This funded one-day workshop is offered by Michigan State University Extension and will cover the curriculum designed by the Produce Safety Alliance, which meets the regulatory requirements of the Produce Safety Rule under the Food Safety Modernization Act (FSMA).
In St. Johns, an agribusiness aims to hire 250 full-time employees at its dairy processing facility by 2020. In Coldwater, a pork processing plant’s already hired 800 workers since opening in 2017. But they’d like to hire more. However, experts say problems with adequate housing stand in the way for many Michigan farmers and agribusinesses as they attempt to recruit workers and is leading some employers to explore providing homes for their workers.
Phil Tocco, Michigan State University Extension Educator, Pre-harvest and Postharvest Food Safety; Heather Borden, Michigan State University Extension-Produce Safety Logistics Coordinator
Many fresh produce growers have heard of the new Food Safety Modernization Act, but they may be
With the year-end planned retirement of current President and Managing Director Phil Korson, the Cherry Marketing Institute (CMI) and the Michigan Cherry Committee (MCC) are beginning the recruitment and selection process for his successor.
Saving time and money are just a few of the ways farmers can benefit from the proposed updates to H-2A filings. Employers under the new proposed H-2A rule will now be required to e-file with the U.S. Department of Labor (DOL) and the State Workforce Agency. Included for employers are the options to sign documents using electronic signatures and staggering workers on one single contract up to 120 days from a worker’s first start date.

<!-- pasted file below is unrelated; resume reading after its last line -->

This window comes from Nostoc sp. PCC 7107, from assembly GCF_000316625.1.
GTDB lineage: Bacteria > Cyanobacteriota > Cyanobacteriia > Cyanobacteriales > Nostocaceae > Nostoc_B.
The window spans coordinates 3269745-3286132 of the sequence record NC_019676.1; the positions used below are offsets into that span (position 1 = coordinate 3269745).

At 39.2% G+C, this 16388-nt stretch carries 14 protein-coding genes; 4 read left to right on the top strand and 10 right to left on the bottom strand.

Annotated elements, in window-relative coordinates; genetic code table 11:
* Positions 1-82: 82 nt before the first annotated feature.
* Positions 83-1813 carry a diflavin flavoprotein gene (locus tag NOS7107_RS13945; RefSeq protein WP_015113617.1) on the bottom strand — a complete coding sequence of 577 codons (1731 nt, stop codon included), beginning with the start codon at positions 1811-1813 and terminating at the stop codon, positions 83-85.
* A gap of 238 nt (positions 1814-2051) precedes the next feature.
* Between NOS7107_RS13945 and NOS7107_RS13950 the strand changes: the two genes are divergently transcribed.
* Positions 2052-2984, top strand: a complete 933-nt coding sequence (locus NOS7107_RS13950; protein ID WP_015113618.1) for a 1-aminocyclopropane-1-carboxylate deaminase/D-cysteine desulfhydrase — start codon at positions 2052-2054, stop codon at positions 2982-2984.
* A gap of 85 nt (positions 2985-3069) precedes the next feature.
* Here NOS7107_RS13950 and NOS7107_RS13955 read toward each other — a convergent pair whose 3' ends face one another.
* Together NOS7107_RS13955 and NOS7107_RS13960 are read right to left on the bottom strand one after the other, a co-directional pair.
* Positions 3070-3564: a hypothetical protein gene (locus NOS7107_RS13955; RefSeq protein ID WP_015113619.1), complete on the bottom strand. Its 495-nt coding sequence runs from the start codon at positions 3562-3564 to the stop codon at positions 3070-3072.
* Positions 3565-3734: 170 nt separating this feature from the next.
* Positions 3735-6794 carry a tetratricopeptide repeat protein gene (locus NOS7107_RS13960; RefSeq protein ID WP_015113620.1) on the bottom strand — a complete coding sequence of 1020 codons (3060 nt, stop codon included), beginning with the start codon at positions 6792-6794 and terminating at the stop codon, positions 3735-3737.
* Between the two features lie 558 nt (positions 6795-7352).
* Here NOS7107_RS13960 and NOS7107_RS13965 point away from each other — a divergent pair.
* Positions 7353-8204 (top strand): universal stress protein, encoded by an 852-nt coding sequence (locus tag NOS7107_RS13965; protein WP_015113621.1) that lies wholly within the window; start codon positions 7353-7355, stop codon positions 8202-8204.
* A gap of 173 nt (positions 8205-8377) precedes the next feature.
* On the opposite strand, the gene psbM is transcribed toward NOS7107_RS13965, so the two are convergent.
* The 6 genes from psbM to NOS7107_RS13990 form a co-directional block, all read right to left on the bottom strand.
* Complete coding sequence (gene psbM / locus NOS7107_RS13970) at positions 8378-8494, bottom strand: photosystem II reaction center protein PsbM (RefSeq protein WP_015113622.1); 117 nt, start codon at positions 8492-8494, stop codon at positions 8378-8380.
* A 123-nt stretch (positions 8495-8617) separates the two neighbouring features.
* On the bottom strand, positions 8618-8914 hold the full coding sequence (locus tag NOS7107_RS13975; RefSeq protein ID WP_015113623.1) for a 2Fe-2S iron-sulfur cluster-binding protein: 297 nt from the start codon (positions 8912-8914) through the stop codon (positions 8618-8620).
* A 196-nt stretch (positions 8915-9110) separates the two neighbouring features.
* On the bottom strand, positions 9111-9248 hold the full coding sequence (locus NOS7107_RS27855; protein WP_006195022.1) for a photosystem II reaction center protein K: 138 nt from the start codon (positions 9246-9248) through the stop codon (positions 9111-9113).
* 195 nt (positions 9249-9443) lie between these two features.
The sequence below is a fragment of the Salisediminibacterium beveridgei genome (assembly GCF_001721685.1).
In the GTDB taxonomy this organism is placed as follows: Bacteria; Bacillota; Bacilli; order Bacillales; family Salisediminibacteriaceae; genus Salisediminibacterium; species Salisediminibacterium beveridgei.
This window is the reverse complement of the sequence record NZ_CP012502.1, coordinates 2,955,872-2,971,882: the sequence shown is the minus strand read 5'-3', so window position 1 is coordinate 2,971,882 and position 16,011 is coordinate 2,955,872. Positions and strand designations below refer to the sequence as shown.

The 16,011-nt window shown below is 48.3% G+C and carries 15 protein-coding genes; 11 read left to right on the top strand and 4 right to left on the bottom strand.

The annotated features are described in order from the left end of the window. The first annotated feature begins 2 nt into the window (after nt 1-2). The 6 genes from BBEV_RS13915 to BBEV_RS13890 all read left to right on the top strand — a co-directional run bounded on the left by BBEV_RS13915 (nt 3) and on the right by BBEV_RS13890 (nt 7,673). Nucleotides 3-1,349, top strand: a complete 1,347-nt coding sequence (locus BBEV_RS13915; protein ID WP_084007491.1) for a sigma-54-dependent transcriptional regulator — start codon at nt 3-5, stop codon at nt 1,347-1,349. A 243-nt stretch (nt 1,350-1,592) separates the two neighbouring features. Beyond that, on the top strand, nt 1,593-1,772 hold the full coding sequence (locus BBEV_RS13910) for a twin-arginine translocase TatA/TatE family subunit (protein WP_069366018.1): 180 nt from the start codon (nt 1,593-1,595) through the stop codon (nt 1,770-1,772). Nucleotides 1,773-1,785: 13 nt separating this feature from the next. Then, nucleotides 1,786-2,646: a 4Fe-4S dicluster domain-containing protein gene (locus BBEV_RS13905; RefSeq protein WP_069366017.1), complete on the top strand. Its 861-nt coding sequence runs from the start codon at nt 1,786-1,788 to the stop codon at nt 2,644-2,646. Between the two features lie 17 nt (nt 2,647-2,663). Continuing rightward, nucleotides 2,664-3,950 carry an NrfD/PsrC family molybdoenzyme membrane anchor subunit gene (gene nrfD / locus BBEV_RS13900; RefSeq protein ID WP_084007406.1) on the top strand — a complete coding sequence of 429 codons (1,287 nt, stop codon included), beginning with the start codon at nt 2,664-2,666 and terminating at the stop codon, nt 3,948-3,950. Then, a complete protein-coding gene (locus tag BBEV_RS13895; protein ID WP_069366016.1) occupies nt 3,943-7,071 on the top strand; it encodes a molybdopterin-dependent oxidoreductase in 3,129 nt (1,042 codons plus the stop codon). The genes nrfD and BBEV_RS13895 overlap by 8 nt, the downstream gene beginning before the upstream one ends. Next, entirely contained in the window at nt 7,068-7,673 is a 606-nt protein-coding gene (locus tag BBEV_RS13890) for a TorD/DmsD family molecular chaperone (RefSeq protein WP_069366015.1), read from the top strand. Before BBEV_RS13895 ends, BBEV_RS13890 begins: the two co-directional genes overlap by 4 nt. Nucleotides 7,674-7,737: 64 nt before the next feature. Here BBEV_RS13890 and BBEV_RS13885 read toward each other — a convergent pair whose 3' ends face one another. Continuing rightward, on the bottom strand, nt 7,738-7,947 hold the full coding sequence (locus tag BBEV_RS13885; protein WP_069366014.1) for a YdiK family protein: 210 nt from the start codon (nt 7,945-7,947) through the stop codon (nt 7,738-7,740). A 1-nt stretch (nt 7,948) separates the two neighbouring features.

A cool, wet spring meant delayed plantings for many Michigan commodities. This was not the case for the state’s strawberry growers, who had an “excellent quality” 2019 crop despite harvesting strawberries eight to 10 days behind schedule.
A contaminated property in Saginaw will be redeveloped as a Fleck’s Fresh Mart with help from the Michigan Department of Environment, Great Lakes, and Energy (EGLE). The Saginaw Downtown Development Authority was awarded a $249,000 Brownfield Redevelopment Grant to revitalize and safely reuse a vacant parcel at 2040 North Michigan Ave.
According to a July 2 report from Michigan State University Extension, recent weather conditions have been “perfect for disease development.” Such is the case for Michigan cherry growers.
The United States Department of Agriculture and Rural Development will buy an additional $15 million of U.S. tart cherries, a move that will help support an industry affected by Turkey imports and low commodity prices.
Cherry players say any financial help can go a long way, especially for an industry that’s losing money for every pound it produces.
An executive order will help modernize the regulatory framework for agricultural biotechnology products.